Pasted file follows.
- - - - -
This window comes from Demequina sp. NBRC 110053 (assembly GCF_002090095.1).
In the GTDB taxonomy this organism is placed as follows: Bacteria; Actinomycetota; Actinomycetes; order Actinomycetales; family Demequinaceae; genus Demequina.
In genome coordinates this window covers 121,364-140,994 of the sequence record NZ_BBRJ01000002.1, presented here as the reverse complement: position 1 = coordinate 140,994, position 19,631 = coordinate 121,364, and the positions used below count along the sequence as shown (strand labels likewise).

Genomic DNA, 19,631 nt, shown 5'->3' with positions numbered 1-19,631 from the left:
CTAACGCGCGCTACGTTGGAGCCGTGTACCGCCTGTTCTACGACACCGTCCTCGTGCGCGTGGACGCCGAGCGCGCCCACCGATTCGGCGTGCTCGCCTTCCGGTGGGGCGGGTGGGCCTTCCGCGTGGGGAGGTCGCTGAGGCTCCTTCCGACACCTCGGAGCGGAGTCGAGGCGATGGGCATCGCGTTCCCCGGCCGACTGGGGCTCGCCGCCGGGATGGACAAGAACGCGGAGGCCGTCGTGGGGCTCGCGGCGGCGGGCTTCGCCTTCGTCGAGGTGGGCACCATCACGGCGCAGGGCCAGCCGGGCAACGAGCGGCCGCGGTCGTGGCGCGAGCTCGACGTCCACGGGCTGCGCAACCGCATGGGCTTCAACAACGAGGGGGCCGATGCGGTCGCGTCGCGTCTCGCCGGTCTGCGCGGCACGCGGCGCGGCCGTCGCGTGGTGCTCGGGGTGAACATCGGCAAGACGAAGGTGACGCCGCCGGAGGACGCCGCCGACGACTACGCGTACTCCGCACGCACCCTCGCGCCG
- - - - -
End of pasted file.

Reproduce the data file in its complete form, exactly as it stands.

This window comes from Demequina sp. NBRC 110053 (assembly GCF_002090095.1).
In the GTDB taxonomy this organism is placed as follows: Bacteria; Actinomycetota; Actinomycetes; order Actinomycetales; family Demequinaceae; genus Demequina.
In genome coordinates this window covers 121,364-140,994 of the sequence record NZ_BBRJ01000002.1, presented here as the reverse complement: position 1 = coordinate 140,994, position 19,631 = coordinate 121,364, and the positions used below count along the sequence as shown (strand labels likewise).

Genomic DNA, 19,631 nt, shown 5'->3' with positions numbered 1-19,631 from the left:
CTAACGCGCGCTACGTTGGAGCCGTGTACCGCCTGTTCTACGACACCGTCCTCGTGCGCGTGGACGCCGAGCGCGCCCACCGATTCGGCGTGCTCGCCTTCCGGTGGGGCGGGTGGGCCTTCCGCGTGGGGAGGTCGCTGAGGCTCCTTCCGACACCTCGGAGCGGAGTCGAGGCGATGGGCATCGCGTTCCCCGGCCGACTGGGGCTCGCCGCCGGGATGGACAAGAACGCGGAGGCCGTCGTGGGGCTCGCGGCGGCGGGCTTCGCCTTCGTCGAGGTGGGCACCATCACGGCGCAGGGCCAGCCGGGCAACGAGCGGCCGCGGTCGTGGCGCGAGCTCGACGTCCACGGGCTGCGCAACCGCATGGGCTTCAACAACGAGGGGGCCGATGCGGTCGCGTCGCGTCTCGCCGGTCTGCGCGGCACGCGGCGCGGCCGTCGCGTGGTGCTCGGGGTGAACATCGGCAAGACGAAGGTGACGCCGCCGGAGGACGCCGCCGACGACTACGCGTACTCCGCACGCACCCTCGCGCCG